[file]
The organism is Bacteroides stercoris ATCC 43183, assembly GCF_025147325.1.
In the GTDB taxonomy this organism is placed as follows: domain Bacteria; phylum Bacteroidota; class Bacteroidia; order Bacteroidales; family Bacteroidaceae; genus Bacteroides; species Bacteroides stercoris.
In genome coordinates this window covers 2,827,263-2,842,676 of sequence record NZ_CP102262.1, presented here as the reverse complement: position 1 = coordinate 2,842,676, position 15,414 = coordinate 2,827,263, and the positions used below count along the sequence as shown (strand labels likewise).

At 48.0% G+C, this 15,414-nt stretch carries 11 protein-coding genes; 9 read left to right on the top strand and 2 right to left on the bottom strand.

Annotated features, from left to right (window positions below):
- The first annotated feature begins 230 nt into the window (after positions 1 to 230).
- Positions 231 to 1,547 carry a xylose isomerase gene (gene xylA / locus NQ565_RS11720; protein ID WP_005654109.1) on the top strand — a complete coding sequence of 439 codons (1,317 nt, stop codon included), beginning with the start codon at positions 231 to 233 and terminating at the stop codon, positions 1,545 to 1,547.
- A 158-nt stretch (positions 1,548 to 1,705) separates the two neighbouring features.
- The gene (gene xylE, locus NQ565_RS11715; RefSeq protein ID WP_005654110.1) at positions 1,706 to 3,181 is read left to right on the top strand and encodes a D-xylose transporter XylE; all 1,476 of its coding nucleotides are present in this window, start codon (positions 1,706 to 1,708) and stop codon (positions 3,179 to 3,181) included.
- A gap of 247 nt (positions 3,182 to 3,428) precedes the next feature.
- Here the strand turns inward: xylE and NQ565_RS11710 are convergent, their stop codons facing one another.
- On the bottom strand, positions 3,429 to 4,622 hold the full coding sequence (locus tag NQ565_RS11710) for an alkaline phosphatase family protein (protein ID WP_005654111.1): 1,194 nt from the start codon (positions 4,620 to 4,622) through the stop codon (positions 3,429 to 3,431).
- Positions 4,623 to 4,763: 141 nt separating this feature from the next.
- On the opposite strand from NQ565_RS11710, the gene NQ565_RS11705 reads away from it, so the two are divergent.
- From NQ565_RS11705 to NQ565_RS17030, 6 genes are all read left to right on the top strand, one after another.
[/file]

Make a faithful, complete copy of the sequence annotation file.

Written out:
The organism is Bacteroides stercoris ATCC 43183, assembly GCF_025147325.1.
In the GTDB taxonomy this organism is placed as follows: domain Bacteria; phylum Bacteroidota; class Bacteroidia; order Bacteroidales; family Bacteroidaceae; genus Bacteroides; species Bacteroides stercoris.
In genome coordinates this window covers 2,827,263-2,842,676 of sequence record NZ_CP102262.1, presented here as the reverse complement: position 1 = coordinate 2,842,676, position 15,414 = coordinate 2,827,263, and the positions used below count along the sequence as shown (strand labels likewise).

At 48.0% G+C, this 15,414-nt stretch carries 11 protein-coding genes; 9 read left to right on the top strand and 2 right to left on the bottom strand.

Annotated features, from left to right (window positions below):
- The first annotated feature begins 230 nt into the window (after positions 1 to 230).
- Positions 231 to 1,547 carry a xylose isomerase gene (gene xylA / locus NQ565_RS11720; protein ID WP_005654109.1) on the top strand — a complete coding sequence of 439 codons (1,317 nt, stop codon included), beginning with the start codon at positions 231 to 233 and terminating at the stop codon, positions 1,545 to 1,547.
- A 158-nt stretch (positions 1,548 to 1,705) separates the two neighbouring features.
- The gene (gene xylE, locus NQ565_RS11715; RefSeq protein ID WP_005654110.1) at positions 1,706 to 3,181 is read left to right on the top strand and encodes a D-xylose transporter XylE; all 1,476 of its coding nucleotides are present in this window, start codon (positions 1,706 to 1,708) and stop codon (positions 3,179 to 3,181) included.
- A gap of 247 nt (positions 3,182 to 3,428) precedes the next feature.
- Here the strand turns inward: xylE and NQ565_RS11710 are convergent, their stop codons facing one another.
- On the bottom strand, positions 3,429 to 4,622 hold the full coding sequence (locus tag NQ565_RS11710) for an alkaline phosphatase family protein (protein ID WP_005654111.1): 1,194 nt from the start codon (positions 4,620 to 4,622) through the stop codon (positions 3,429 to 3,431).
- Positions 4,623 to 4,763: 141 nt separating this feature from the next.
- On the opposite strand from NQ565_RS11710, the gene NQ565_RS11705 reads away from it, so the two are divergent.
- From NQ565_RS11705 to NQ565_RS17030, 6 genes are all read left to right on the top strand, one after another.